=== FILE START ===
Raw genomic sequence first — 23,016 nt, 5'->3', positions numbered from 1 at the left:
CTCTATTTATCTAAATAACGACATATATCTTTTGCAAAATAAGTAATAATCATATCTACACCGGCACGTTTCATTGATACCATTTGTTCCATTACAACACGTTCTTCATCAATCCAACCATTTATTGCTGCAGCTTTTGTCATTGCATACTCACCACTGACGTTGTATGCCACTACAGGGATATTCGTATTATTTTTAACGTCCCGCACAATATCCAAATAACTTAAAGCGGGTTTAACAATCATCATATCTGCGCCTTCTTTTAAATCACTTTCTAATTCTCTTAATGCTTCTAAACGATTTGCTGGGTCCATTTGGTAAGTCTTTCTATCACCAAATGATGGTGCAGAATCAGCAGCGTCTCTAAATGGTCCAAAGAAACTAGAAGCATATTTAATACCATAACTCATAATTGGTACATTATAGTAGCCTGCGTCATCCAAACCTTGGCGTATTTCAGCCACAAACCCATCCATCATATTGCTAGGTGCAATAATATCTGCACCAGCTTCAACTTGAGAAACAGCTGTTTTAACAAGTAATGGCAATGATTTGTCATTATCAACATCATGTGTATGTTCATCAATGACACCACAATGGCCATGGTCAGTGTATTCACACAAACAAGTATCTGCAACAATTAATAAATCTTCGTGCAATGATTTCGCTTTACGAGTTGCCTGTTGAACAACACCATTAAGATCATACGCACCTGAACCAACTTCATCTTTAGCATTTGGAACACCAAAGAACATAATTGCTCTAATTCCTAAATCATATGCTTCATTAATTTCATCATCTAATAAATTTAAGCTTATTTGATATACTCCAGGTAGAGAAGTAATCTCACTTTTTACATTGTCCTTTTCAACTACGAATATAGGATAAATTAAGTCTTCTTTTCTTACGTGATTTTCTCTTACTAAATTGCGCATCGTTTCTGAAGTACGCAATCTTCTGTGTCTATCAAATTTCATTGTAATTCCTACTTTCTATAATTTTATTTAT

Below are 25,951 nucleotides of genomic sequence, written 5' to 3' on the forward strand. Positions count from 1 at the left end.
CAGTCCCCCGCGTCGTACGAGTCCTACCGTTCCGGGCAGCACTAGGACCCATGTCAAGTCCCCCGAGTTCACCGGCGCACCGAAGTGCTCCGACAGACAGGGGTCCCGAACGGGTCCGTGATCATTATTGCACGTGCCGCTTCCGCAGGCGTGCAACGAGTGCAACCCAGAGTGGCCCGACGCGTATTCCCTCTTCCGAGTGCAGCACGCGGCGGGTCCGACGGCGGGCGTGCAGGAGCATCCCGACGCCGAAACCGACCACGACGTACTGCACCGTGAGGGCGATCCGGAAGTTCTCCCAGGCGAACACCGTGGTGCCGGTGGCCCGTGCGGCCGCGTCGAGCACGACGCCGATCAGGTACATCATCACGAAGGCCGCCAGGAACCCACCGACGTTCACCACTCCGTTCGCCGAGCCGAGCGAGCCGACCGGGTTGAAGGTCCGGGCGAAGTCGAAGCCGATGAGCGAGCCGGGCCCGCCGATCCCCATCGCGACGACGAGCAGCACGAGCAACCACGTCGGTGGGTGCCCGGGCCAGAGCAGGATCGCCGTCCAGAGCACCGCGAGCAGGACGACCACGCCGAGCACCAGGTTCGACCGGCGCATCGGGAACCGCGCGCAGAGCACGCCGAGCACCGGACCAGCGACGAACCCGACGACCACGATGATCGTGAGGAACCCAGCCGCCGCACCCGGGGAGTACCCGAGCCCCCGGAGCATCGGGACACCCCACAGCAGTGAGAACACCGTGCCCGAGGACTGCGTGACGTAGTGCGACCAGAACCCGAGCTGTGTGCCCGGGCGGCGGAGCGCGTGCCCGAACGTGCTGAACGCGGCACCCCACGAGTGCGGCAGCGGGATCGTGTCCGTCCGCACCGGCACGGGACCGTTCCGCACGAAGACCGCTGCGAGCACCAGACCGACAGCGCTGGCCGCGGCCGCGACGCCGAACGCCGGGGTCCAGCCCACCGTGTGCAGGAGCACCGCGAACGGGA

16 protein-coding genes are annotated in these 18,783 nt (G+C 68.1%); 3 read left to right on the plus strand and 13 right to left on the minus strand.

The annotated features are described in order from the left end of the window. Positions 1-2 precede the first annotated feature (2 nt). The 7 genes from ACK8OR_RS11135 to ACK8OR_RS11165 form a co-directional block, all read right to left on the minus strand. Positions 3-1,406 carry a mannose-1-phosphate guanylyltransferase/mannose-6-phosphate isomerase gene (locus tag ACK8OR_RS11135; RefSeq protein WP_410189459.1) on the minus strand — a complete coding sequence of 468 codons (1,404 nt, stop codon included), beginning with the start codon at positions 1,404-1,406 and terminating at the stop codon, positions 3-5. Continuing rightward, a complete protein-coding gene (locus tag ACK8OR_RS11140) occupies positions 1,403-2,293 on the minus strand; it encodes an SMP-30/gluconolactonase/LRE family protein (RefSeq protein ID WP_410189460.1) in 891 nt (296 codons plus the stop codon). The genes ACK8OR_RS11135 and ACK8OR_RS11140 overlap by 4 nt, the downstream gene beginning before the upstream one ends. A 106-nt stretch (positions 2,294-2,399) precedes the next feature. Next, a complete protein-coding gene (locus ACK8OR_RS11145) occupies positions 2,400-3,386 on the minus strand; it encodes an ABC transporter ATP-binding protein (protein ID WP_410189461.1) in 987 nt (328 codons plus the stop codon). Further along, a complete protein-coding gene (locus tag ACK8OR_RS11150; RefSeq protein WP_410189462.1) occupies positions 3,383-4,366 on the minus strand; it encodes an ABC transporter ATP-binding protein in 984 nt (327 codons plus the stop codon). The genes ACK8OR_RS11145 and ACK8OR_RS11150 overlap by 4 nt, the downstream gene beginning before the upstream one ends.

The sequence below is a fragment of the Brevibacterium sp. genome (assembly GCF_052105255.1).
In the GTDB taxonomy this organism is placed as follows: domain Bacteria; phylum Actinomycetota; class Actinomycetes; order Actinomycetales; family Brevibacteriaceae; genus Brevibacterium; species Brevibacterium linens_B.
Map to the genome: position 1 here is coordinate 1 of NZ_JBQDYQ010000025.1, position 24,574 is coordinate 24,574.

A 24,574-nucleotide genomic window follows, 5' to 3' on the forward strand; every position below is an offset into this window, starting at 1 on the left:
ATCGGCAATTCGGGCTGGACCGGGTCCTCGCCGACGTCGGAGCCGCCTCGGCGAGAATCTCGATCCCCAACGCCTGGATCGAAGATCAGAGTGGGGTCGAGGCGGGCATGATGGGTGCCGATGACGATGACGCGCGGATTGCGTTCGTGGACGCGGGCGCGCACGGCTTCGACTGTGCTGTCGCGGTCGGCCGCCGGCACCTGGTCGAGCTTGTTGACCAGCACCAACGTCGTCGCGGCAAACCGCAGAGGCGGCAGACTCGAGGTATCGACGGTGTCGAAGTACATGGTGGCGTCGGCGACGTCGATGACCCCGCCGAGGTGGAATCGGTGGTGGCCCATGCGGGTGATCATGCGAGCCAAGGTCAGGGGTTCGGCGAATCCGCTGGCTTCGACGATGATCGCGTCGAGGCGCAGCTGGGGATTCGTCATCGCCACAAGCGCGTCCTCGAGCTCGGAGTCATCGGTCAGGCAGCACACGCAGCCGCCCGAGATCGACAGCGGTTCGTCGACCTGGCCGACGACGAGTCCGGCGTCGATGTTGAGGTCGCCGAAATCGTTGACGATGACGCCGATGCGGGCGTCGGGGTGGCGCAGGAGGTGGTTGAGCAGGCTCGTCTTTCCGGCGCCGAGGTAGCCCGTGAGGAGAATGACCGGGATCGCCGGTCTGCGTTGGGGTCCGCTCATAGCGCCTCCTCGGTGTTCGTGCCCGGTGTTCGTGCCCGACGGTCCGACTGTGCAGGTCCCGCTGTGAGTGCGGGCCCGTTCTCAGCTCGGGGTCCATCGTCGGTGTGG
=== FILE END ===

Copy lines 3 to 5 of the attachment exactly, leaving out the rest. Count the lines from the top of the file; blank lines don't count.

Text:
Below are 25,951 nucleotides of genomic sequence, written 5' to 3' on the forward strand. Positions count from 1 at the left end.
CAGTCCCCCGCGTCGTACGAGTCCTACCGTTCCGGGCAGCACTAGGACCCATGTCAAGTCCCCCGAGTTCACCGGCGCACCGAAGTGCTCCGACAGACAGGGGTCCCGAACGGGTCCGTGATCATTATTGCACGTGCCGCTTCCGCAGGCGTGCAACGAGTGCAACCCAGAGTGGCCCGACGCGTATTCCCTCTTCCGAGTGCAGCACGCGGCGGGTCCGACGGCGGGCGTGCAGGAGCATCCCGACGCCGAAACCGACCACGACGTACTGCACCGTGAGGGCGATCCGGAAGTTCTCCCAGGCGAACACCGTGGTGCCGGTGGCCCGTGCGGCCGCGTCGAGCACGACGCCGATCAGGTACATCATCACGAAGGCCGCCAGGAACCCACCGACGTTCACCACTCCGTTCGCCGAGCCGAGCGAGCCGACCGGGTTGAAGGTCCGGGCGAAGTCGAAGCCGATGAGCGAGCCGGGCCCGCCGATCCCCATCGCGACGACGAGCAGCACGAGCAACCACGTCGGTGGGTGCCCGGGCCAGAGCAGGATCGCCGTCCAGAGCACCGCGAGCAGGACGACCACGCCGAGCACCAGGTTCGACCGGCGCATCGGGAACCGCGCGCAGAGCACGCCGAGCACCGGACCAGCGACGAACCCGACGACCACGATGATCGTGAGGAACCCAGCCGCCGCACCCGGGGAGTACCCGAGCCCCCGGAGCATCGGGACACCCCACAGCAGTGAGAACACCGTGCCCGAGGACTGCGTGACGTAGTGCGACCAGAACCCGAGCTGTGTGCCCGGGCGGCGGAGCGCGTGCCCGAACGTGCTGAACGCGGCACCCCACGAGTGCGGCAGCGGGATCGTGTCCGTCCGCACCGGCACGGGACCGTTCCGCACGAAGACCGCTGCGAGCACCAGACCGACAGCGCTGGCCGCGGCCGCGACGCCGAACGCCGGGGTCCAGCCCACCGTGTGCAGGAGCACCGCGAACGGGA

16 protein-coding genes are annotated in these 18,783 nt (G+C 68.1%); 3 read left to right on the plus strand and 13 right to left on the minus strand.